Nick Clegg's refusal to enter the House of Lords proves he's exactly the sort of person they desperately need

Reform of the Lords will, eventually, become irrepressible. If more figures like Clegg turn down their opportunity to join the house as it stands, that process will speed up

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The Independent Online

The House of Lords reminds me of the fabled association that Groucho Marx described when he said: “I don’t care to belong to any club that will have me as a member.” In the case of the Lords, however, anyone who welcomes a nomination to the upper chamber with barely disguised glee should surely face immediate prohibition, having proved themselves unsuited to the role.

Mere hours after the unseating of former Liberal Democrat leader Nick Clegg as dawn broke on Friday morning – an overdue but nevertheless, in my view, unwelcome beheading delivered by an angry young electorate – the clamouring to find him somewhere to sit on the red benches had already begun.

Yesterday, Clegg brought it to an abrupt end. After promising that he would continue advocating for a progressive, open, pro-European Britain though outside Westminster, he tweeted: “Thanks for the kind petition to put me in the Lords, but I’m afraid an unelected chamber is not for me. Ermine just isn’t my thing….”

In this simple message, the former deputy prime minister showed just how suited he would have been to membership of the Lords, in both temperament and values. He would have offered an unmuddled, informed voice on the biggest issues we face in the coming years; he holds strong relationships within both houses at home and across European politics too; and yet Clegg remains, at heart, a democrat who disapproves of unelected privilege and seeks to remove unfair advantage wherever he sees it. Shame, then, that a man with such principles ergo finds himself unable to act upon them in service of the country.

Not every campaigner has been as honest to their initial driving values when it comes to accession to the Lords. The lure of unelected political power has been too seductive to some of the biggest critics of it, particularly those on the left – former deputy prime minister John Prescott, and the former Liberty director Shami Chakrabarti to name just two.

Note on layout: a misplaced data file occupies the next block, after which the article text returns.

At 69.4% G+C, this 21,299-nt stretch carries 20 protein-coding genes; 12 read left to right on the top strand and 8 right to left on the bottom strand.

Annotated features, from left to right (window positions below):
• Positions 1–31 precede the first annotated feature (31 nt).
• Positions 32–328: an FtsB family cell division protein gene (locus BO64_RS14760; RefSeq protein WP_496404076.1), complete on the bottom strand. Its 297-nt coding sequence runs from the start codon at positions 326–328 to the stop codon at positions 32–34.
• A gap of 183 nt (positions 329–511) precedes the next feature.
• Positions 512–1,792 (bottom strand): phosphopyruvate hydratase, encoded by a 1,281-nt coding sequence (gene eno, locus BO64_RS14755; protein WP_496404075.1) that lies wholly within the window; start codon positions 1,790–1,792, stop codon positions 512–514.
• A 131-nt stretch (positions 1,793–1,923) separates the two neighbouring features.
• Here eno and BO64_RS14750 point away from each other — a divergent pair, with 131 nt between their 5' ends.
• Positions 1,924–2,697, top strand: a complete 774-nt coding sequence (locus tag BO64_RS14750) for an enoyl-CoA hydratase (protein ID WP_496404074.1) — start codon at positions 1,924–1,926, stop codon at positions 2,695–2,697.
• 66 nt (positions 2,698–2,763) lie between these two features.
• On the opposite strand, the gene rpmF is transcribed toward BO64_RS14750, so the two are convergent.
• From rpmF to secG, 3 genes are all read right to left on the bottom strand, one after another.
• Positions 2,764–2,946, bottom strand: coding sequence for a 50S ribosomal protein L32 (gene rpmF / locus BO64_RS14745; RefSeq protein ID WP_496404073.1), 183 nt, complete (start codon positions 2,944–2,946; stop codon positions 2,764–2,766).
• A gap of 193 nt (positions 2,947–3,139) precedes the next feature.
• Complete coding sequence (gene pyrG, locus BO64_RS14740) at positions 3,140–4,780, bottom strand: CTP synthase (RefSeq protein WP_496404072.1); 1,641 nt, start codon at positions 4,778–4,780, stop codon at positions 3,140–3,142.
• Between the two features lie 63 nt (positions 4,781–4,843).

Clegg’s refusal to cast aside his long-held beliefs in order to cling onto some semblance of national influence deserves our utmost respect, though it nevertheless robs British politics of an important figure upon whom historians will look more fondly than the electorate of his day. It’s also a reminder of how far progressive politics is from finding a satisfactory answer to the vexed question of the upper chamber.

The Liberal Democrat position is to call for reform of the Lords to ensure that those who scrutinise the laws made in the Commons are also directly elected by the people. Under that system, however, Clegg would also find himself unlikely to secure a seat even if he desired to cross the lobby.

Former deputy PM Nick Clegg loses Sheffield Hallam to Labour

It’s fairly obvious that the reason Clegg found himself ousted from Parliament last week was because his Sheffield Hallam seat includes a large number of motivated young and student voters, not only inspired by Jeremy Corbyn’s promise to lead “for the many, not the few”, but who were also still seeking retribution for Clegg’s decision to renege on his tuition fees promise in the 2010 manifesto in cutting a deal with David Cameron to enter the coalition government. It was a disastrous call that vastly underestimated the influence of the youth vote (Theresa May followed in his footsteps making that same mistake this time round), and it cost his party its place in modern politics. And, if the Lords was elected, it would see him out of the upper chamber as well as the lower.

There should be a place in the upper house, however, for those, who have made a significant and measurable contribution to public life to continue to scrutinise our law making. Individuals such as Clegg; others who have served long and successful periods in local government, for example, such as the former Manchester Council chief executive Howard Bernstein; and those who have served the public on the frontline – exceptional candidates from, say, nursing, the police, the fire service or education.

Reform of the Lords will, eventually, become irrepressible. If more figures like Clegg turn down their opportunity to join the house as it stands, that process will speed up. A transparent, public process of nominations, which takes potential candidates from all walks of public life (in the broadest sense) might not only answer Clegg’s concerns but create a chamber in which he and individuals like him – those we need most in the upper house – would find themselves willing, able and eager to serve.